"Still less are we allowed to ask what happened to the international aid donations and relief funds," he said. "People have asked what happened to the rest of the money, but the authorities have never given us a straight answer."

"Ten years on, the rest of the world has forgotten about it, and the people who were left with no livelihood have all moved on to find work elsewhere," Zhao said.

Quake victim Wu Xianjie said many people's homes were forcibly demolished in the wake of the disaster, but they have yet to be moved into new homes.

"The majority has yet to get this resolved, and they are still negotiating over it," Wu said. "They ... just keep dragging things out. Ten years on, we don't know what's happening, and we are starting to feel very weary of life."

"The local government just cracks down on us harder and harder as the years go by, but I won't give up," Wu said. "I will keep on complaining."

Part of the destroyed Xuankou Middle School is now the memorial site for the 2008 Sichuan earthquake in the town of Yingxiu, Wenchuan county, southwestern China's Sichuan province, April 21, 2018.
Part of the destroyed Xuankou Middle School is now the memorial site for the 2008 Sichuan earthquake in the town of Yingxiu, Wenchuan county, southwestern China's Sichuan province, April 21, 2018.
Credit: AFP
‘Nowhere near enough money’

Quake parent and rights campaigner Sang Jun, who lost his son in the collapse of the Fuxin No. 2 Elementary School in worst-hit Mianzhu township, said he had tried to file a civil lawsuit to recuperate some of the payments owed to parents under promised government subsidies, but that it was rejected because too long a time had elapsed.

Bereaved parents were permitted to have a second child after the disaster in a special dispensation under the former "one-child policy" family planning rules, but they say the government also promised to fund the children's education and other living expenses — a promise that has yet to be kept.

"Each household was promised 19,000 yuan (U.S. $3,000) to rebuild their homes, but that's nowhere near enough money," Sang said. "We are living in far greater hardship now than we were before the earthquake."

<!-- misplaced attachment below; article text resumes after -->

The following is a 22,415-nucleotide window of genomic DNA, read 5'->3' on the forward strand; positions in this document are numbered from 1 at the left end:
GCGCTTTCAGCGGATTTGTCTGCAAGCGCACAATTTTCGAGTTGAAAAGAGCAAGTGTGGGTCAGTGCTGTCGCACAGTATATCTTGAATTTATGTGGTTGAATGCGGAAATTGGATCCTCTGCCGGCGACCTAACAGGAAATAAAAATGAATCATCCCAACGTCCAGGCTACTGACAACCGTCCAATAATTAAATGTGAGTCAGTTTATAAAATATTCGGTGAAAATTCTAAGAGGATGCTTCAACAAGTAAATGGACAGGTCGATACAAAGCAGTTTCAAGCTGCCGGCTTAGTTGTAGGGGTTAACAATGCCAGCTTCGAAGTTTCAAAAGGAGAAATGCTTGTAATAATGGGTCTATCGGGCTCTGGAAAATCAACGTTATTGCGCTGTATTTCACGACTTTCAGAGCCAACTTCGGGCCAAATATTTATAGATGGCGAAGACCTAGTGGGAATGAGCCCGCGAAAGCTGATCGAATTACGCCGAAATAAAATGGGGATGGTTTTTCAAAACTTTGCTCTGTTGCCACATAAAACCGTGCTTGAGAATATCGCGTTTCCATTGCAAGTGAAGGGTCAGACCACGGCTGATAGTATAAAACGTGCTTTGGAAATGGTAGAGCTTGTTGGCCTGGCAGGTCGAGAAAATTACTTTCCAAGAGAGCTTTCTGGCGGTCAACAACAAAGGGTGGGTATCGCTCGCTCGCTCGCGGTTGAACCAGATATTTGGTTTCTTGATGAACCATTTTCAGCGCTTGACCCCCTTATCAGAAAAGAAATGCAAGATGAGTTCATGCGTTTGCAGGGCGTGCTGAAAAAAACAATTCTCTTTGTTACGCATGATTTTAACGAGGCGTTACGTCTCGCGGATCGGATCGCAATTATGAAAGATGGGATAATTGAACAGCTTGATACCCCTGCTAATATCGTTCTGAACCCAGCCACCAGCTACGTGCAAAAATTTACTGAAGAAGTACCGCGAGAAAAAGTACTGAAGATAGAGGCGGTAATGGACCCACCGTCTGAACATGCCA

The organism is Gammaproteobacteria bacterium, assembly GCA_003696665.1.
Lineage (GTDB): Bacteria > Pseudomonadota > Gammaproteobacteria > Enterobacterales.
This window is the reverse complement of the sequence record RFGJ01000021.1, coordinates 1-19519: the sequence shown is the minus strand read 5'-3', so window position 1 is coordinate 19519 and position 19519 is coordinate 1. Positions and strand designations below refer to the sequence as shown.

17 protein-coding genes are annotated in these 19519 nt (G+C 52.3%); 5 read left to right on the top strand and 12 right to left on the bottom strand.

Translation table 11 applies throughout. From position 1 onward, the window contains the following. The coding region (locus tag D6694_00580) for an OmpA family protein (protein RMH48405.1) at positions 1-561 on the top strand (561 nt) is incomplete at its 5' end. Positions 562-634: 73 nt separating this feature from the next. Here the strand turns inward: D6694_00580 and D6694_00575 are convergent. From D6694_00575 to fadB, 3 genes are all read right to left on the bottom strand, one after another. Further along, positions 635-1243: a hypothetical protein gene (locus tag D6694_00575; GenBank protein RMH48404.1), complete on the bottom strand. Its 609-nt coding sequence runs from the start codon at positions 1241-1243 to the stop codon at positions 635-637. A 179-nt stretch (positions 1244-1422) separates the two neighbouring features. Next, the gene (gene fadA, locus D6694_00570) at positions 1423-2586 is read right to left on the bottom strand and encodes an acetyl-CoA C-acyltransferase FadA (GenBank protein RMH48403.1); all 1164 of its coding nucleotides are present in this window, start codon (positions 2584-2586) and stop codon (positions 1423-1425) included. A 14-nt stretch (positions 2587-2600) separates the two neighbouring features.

"The families who had another child are having the hardest time because their kids are all in primary school, and the government's promise to pay those children's expenses to the age of 18 have turned out to be nothing but empty slogans," he said.

"We have had to pay for everything since our kids started in primary school."

Reports have also emerged of problems ensuring that charitable funding is actually delivered to where it is needed.

Zhang Runxiang, who owns a trading company in the northern province of Shanxi, said his company had collected more than two million yuan to aid victims of the Sichuan earthquake back in 2008.

"We donated it to the Chinese Red Cross to be used to fund children disabled in the earthquake, to enable them to regain their independent living skills and support themselves," Zhang told RFA.

"But we have run into a number of systemic problems, which we are still trying to deal with, in recent years," he said.

Sichuan provincial party secretary Lu Pandeng denied that any relief funds were misappropriated, however.

"The spending of donated funds for reconstruction projects has been continuously disclosed, and third-party agencies are commissioned every year to review social donations," Lu told a news conference last week.

"The oversight of charitable and donated funds is even stricter, more open and more transparent, than that exercised over public funds," he said.

Reported by Qiao Long and Yang Fan for RFA's Mandarin Service, and by Wen Yuqing for the Cantonese Service. Translated and edited by Luisetta Mudie.